Collaborative learning in Kokkola, Finland


Our school is part of NPDL program (New Pedagogies for Deep Learning). There are six core skills (collaboration, communication, creativity, critical thinking, citizenship and character).
We will have one skill about two to three months. During spring semester 2019 we try collaborative learning with our 7th to 8th grade students. We have two classes of 7th grades and two classes of 8th grade. (We have new building and upper grades have grown year by year and next year it’ll have all the classes from pre school to 9th grade).

It’s difficult to make bigger combinations/ bigger multi subject themes in 7th, 8th and 9th  grades because of the timetable problems and the fact that every subject has its’ own teacher. The idea is to practice one 21st century skills/ deep learning skill in every subject at the same time. One skill at one time which they need in the future when they enter to work life.

We began with self regulation and collaboration. The groups need to learn to work together, help each other and learn to take responsibility of each other. Working collaboratively is more or less familiar from lower grades. There groups works only shorter amount of time, like one theme work, one week and then groups change. Now students will work with the same group and group members the whole spring semester. If we see insurmountable difficulties between group members we will mix and change the groups. In smaller difficulties we try to help the group get over the problems and continue working together.

Students will be in these groups in lessons where and when it’s possible. For example the groups in Home economy and Physique classes are smaller and maybe not all the group members aren’t in the same class.


Students made learning style test. We got data how they would like to work and what affects to their learning. Based on this information we divided students three to four persons groups. There are about five to seven groups in each class.

Students were involved in planning process as much as possible.They studied and opened the concepts “learning to learn” and “self-regulation”. They learned what those mean, how does it look like when they work using those skills.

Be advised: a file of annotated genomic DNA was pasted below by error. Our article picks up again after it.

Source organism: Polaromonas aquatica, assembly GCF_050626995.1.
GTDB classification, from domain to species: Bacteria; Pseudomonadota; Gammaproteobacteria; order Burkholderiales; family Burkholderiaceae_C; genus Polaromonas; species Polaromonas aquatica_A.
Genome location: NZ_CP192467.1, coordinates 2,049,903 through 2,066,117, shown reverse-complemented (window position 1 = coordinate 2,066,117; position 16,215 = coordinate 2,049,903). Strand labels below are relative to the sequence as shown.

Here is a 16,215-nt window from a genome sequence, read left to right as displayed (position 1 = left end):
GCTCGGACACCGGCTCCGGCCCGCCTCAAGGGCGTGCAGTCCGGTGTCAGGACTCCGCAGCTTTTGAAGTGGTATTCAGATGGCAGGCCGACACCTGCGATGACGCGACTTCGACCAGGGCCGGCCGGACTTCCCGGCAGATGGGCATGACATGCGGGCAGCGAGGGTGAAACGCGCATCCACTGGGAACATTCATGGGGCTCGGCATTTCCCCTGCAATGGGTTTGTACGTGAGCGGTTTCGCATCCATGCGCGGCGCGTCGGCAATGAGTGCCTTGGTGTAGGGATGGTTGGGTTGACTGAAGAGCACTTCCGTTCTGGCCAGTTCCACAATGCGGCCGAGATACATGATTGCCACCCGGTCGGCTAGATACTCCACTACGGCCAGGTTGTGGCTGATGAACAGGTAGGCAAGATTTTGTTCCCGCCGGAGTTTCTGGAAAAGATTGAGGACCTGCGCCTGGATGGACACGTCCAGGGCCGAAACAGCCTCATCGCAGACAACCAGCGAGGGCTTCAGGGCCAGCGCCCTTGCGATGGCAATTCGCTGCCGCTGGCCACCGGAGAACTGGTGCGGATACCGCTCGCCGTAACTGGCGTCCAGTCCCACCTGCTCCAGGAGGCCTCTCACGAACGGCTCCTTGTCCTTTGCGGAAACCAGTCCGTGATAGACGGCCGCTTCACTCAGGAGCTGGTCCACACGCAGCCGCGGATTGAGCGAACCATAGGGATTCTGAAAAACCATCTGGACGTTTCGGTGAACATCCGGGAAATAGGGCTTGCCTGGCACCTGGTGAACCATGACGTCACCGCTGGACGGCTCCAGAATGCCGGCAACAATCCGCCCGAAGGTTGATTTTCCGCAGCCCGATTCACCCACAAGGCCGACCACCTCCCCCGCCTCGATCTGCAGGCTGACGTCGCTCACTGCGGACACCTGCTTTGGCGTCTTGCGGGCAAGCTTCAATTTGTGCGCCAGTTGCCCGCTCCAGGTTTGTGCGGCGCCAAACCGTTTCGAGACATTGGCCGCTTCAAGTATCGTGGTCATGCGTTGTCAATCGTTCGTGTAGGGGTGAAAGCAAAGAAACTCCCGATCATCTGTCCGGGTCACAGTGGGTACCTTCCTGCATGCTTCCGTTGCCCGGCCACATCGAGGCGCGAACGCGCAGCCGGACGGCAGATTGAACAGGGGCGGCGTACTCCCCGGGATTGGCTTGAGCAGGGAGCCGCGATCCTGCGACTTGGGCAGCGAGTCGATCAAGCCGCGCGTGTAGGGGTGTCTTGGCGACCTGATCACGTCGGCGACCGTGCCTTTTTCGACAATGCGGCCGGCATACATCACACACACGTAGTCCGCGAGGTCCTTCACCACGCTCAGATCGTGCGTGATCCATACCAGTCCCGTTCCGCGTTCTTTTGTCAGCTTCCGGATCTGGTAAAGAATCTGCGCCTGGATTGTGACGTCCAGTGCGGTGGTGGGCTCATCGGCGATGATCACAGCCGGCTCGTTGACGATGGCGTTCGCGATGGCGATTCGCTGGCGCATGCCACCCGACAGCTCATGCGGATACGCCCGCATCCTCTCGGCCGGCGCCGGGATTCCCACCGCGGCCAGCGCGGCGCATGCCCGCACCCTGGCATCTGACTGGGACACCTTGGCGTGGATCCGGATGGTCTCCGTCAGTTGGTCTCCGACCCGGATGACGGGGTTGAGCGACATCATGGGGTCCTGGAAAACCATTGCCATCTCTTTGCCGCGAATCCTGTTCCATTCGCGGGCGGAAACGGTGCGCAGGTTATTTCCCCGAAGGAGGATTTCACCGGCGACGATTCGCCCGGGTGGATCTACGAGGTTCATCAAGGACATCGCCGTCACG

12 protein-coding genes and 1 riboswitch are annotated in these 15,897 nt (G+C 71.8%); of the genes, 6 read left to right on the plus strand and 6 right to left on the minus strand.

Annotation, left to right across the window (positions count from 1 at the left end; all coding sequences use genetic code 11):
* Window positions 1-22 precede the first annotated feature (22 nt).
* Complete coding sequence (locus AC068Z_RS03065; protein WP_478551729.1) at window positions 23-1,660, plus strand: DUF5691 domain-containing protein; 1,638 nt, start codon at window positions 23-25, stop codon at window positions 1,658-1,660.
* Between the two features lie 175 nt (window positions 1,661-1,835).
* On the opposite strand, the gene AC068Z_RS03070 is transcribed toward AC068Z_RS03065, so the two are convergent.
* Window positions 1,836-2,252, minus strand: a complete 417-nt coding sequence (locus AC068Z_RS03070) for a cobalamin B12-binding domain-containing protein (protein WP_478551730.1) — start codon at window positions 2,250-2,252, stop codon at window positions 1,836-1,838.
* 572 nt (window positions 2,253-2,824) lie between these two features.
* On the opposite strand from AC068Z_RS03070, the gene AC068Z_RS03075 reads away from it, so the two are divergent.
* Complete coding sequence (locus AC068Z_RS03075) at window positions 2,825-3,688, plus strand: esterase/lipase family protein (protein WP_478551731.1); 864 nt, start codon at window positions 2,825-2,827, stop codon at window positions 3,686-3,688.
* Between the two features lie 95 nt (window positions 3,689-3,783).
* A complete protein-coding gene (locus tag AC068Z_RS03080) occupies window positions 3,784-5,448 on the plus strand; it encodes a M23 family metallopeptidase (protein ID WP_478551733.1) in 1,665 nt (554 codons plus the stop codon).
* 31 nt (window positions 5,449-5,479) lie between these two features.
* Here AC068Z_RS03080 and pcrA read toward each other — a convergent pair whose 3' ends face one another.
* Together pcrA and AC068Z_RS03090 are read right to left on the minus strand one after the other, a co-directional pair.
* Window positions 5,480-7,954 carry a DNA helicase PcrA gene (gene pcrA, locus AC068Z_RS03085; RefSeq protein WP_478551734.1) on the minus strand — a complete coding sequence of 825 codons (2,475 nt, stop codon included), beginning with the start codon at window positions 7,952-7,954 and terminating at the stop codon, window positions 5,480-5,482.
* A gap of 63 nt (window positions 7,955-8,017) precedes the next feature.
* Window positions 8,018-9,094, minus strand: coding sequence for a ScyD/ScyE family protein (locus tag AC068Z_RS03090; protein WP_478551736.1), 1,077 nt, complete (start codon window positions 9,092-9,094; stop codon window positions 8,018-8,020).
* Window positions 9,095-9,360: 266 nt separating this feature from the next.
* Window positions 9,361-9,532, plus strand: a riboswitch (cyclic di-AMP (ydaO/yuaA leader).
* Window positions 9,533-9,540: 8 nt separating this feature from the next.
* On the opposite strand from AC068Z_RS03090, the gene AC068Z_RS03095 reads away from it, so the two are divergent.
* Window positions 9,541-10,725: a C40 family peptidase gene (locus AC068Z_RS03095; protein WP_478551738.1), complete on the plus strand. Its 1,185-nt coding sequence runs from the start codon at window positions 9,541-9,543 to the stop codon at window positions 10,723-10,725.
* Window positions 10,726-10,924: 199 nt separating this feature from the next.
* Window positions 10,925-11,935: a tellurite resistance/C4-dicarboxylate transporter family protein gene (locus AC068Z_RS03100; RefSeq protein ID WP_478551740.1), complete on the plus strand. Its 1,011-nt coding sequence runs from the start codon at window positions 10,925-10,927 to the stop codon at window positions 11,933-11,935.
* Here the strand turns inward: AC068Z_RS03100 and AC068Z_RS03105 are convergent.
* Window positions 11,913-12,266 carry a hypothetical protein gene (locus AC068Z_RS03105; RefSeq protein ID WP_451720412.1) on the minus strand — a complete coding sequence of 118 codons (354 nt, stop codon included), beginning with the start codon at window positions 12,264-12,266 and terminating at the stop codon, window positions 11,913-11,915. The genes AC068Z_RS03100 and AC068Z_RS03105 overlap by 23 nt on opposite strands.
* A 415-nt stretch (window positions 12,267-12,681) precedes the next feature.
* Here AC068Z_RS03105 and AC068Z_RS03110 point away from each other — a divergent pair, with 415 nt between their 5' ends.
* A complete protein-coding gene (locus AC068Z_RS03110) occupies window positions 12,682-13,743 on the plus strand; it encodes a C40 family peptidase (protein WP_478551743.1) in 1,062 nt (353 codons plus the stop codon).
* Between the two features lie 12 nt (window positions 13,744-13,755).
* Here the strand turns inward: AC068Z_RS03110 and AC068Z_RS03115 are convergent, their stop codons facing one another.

Classes defined five-step scale which describes collaborative learning. First step describes when learning doesn’t show any evidence of collaborative learning. The fifth step describes when learning shows great amount of collaborative learning. The other steps are somewhere between these two extremes.

Every step describes how the group should start working, how much do they need help from teacher, how well they collaborate and are they able to finish their works and presentations.

Every group made their own poster where can be seen their “name”, “photos” of each group member, table where teachers mark the progress of the group from deep learning skill and table where the group has set their own personal goals

Teachers observe the groups during lessons. When they think the group has done well, the group has been well self regulated he/she writes date and name to the table as a recommendation. When the group has received five recommendation, they receive badges as a mark of progress.

In the beginning it’s easier to achieve marks but when the group proceed to deeper level it’s harder to get the marks.


The other table is for their own concrete personal goals. Teacher will check these goals here and there. For example they have agreed that they won’t be late from the lessons or they will make sure everybody marks their homework clearly.


Students point of view
Students learn to know other students (not the best friend). They learn skills they need in the future. They learn empathy and learn to take responsibility from other people too. They get help and support from their own group.

Teachers point of view
It’s timesaving for teachers. Pair and group works are quicker to start. Students who have same kind of learning style are close and it’s easy to anticipate who needs more help. During lessons there is better working flow and peace because they don’t sit next to their best friend.


There’s as much positive than negative feedback. The most of the negative feedback is that students would like to work with their best friends, not with “random” fellow. Some said they would prefer working alone. Some said that few of group members don’t work as much the other would like them to work.

The positive feedback was very encouraging. Many said they have made new friends, they have learned to take responsible of others and they need to work harder because they are responsible of each other. One comment felt really nice: “I learn skills I need in the future.”



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